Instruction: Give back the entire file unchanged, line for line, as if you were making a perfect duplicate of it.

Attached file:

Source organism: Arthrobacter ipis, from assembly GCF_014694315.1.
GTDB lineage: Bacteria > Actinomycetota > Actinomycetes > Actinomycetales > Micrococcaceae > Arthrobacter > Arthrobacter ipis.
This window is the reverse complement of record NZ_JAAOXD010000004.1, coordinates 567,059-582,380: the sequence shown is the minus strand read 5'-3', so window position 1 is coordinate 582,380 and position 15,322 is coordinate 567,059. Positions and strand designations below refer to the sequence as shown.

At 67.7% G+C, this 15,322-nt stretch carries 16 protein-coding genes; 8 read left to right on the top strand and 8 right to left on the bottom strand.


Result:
Source organism: Arthrobacter ipis, from assembly GCF_014694315.1.
GTDB lineage: Bacteria > Actinomycetota > Actinomycetes > Actinomycetales > Micrococcaceae > Arthrobacter > Arthrobacter ipis.
This window is the reverse complement of record NZ_JAAOXD010000004.1, coordinates 567,059-582,380: the sequence shown is the minus strand read 5'-3', so window position 1 is coordinate 582,380 and position 15,322 is coordinate 567,059. Positions and strand designations below refer to the sequence as shown.

At 67.7% G+C, this 15,322-nt stretch carries 16 protein-coding genes; 8 read left to right on the top strand and 8 right to left on the bottom strand.